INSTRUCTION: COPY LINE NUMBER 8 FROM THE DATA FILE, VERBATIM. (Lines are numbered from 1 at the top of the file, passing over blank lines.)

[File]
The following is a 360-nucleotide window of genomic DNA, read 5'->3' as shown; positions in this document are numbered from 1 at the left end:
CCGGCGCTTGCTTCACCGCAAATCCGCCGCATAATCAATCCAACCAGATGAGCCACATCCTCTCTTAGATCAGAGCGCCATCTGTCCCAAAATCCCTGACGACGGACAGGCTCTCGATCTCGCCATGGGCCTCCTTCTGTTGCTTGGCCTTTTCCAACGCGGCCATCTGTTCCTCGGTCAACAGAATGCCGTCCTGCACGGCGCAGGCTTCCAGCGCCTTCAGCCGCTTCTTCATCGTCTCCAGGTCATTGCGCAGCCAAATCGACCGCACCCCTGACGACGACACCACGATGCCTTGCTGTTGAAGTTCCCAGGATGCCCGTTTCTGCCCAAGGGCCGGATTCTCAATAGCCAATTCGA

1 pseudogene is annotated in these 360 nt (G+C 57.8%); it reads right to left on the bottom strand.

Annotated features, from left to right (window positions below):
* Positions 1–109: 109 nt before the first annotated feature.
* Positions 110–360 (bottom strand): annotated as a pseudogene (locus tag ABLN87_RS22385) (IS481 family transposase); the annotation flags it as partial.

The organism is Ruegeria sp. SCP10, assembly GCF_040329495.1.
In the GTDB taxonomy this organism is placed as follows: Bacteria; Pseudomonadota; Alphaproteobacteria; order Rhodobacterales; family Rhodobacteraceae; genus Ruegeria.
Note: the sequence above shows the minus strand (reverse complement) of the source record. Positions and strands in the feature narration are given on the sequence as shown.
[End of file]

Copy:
In the GTDB taxonomy this organism is placed as follows: Bacteria; Pseudomonadota; Alphaproteobacteria; order Rhodobacterales; family Rhodobacteraceae; genus Ruegeria.